Item 402(u) provides that, for purposes of determining a company’s employees, workers who provide services to the company as independent contractors or “leased” workers” and who are employed, and whose compensation is determined, by an unaffiliated third party do not need to be included in the employee population. This statement has resulted in numerous questions as to whether, by negative implication, workers who provide services as independent contractors and whose compensation is not determined by an unaffiliated third party must be treated as employees.
The SEC Staff guidance (C&DI 128C.05) addresses this question by noting that, regardless of whether a worker who is providing services to a company would be considered an “employee” for tax or employment law purposes, whether a worker is an employee for purposes of the CEO pay ratio rule is to be determined by considering the composition of a company’s workforce and its overall employment and compensation practices. Where the company obtains the services of workers by contracting with an unaffiliated third party that employs the workers, the company would not be considered to be determining the workers’ compensation for purposes of the rule. Further, this would be true even where, for example, the company only specifies that these workers receive a minimum level of compensation. Also, the Staff notes that an individual who is an independent contractor may be the “unaffiliated third party” who determines his or her own compensation.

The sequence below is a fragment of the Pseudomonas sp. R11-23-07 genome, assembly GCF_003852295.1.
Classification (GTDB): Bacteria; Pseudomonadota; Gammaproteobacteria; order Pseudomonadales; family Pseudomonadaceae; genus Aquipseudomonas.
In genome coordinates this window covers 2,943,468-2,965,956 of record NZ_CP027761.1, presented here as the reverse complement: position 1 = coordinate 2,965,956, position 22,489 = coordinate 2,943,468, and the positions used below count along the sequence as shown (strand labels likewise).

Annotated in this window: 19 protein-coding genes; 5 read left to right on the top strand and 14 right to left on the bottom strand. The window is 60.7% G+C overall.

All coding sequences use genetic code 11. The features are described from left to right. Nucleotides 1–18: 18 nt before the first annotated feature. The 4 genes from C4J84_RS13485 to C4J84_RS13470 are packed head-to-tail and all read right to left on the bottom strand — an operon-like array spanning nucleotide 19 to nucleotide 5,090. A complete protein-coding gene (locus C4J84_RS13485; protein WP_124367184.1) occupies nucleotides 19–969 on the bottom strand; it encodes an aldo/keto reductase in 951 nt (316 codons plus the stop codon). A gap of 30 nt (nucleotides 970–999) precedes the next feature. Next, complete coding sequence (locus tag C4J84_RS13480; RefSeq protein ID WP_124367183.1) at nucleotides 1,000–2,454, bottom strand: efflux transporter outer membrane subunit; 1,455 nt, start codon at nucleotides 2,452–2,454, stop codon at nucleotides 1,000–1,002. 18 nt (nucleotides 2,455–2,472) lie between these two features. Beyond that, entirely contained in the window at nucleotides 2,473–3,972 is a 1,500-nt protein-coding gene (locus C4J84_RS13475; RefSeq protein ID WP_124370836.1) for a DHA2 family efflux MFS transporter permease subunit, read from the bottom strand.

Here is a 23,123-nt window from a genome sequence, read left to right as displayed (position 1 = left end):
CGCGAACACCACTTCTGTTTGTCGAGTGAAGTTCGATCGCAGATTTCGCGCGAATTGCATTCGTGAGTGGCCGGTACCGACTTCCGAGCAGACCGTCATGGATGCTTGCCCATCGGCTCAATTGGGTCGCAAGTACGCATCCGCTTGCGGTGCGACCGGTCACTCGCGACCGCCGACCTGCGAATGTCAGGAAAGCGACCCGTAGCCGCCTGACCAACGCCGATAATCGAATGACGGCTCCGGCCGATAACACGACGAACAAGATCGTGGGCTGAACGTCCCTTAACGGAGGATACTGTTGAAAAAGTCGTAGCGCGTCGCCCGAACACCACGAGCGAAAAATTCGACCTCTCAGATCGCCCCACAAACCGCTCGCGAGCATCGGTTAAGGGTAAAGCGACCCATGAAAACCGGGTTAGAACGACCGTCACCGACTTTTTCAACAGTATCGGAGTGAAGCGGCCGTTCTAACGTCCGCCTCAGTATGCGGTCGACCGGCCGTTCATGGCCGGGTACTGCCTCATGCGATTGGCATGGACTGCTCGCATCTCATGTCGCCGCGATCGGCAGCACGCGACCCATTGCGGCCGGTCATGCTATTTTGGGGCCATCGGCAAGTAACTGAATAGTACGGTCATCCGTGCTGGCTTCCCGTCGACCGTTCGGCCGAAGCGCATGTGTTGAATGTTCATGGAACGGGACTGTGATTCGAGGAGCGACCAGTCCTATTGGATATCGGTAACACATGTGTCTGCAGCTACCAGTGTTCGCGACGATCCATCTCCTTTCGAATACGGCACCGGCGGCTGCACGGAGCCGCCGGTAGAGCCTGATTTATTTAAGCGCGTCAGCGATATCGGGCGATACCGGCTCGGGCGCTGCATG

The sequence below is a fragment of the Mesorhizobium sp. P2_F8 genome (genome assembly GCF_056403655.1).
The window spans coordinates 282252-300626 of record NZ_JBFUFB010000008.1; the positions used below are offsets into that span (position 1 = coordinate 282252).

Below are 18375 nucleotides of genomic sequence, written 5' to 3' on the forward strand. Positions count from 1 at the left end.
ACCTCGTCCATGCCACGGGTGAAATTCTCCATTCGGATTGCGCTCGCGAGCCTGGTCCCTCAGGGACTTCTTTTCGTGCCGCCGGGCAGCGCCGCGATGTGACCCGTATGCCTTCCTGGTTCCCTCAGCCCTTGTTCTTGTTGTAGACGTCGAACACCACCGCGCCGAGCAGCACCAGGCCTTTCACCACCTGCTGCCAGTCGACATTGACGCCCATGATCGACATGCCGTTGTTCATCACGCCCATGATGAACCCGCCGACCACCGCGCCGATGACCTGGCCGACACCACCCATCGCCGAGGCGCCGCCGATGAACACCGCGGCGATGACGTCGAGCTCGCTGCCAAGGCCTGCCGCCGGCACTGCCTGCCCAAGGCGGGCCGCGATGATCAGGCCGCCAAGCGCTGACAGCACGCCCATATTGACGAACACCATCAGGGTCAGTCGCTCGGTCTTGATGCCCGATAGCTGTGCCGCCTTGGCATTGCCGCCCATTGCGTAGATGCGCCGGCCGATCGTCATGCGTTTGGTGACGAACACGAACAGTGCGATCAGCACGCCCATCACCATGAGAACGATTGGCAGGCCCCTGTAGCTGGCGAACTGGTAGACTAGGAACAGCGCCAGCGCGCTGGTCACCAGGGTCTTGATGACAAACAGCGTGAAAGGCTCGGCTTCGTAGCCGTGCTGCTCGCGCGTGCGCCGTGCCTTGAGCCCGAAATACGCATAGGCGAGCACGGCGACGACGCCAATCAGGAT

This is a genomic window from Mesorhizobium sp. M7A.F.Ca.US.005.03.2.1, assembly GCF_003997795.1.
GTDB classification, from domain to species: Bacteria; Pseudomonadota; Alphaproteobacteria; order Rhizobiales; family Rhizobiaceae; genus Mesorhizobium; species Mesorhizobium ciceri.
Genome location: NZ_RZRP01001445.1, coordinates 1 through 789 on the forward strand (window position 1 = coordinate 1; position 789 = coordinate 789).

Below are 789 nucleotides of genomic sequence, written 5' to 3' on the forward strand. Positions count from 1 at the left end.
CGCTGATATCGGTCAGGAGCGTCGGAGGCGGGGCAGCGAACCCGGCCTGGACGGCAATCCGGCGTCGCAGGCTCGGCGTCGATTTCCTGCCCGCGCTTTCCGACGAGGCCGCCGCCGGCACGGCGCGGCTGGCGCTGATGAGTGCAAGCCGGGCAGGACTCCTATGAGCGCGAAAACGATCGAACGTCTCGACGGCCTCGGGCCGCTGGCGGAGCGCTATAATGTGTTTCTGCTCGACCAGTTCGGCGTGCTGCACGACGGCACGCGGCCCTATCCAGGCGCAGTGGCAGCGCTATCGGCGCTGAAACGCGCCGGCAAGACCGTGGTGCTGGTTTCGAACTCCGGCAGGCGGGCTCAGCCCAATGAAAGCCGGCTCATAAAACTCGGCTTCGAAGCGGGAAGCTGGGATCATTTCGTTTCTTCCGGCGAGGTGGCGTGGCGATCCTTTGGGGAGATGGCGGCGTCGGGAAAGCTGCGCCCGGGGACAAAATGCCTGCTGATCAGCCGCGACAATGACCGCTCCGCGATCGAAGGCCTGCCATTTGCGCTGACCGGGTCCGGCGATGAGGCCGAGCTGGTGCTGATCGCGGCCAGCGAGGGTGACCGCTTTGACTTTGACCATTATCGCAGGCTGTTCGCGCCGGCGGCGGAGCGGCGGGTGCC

Initial Observations. While the SEC Staff guidance resolves any lingering uncertainty as to whether independent contractors who do not qualify for the stated exemption must be evaluated for possible inclusion in a company’s employee population, it does not offer a dispositive framework for making this evaluation. Nonetheless, its reference to considering the composition of a company’s workforce and its overall employment and compensation practices when classifying workers should be helpful to most companies with a significant number of non-employee workers. Further, where a company retains one or more independent contractors who are truly self-employed (such as a professional advisor), it should be able to exclude such individuals even though they are not actually employed by a third party.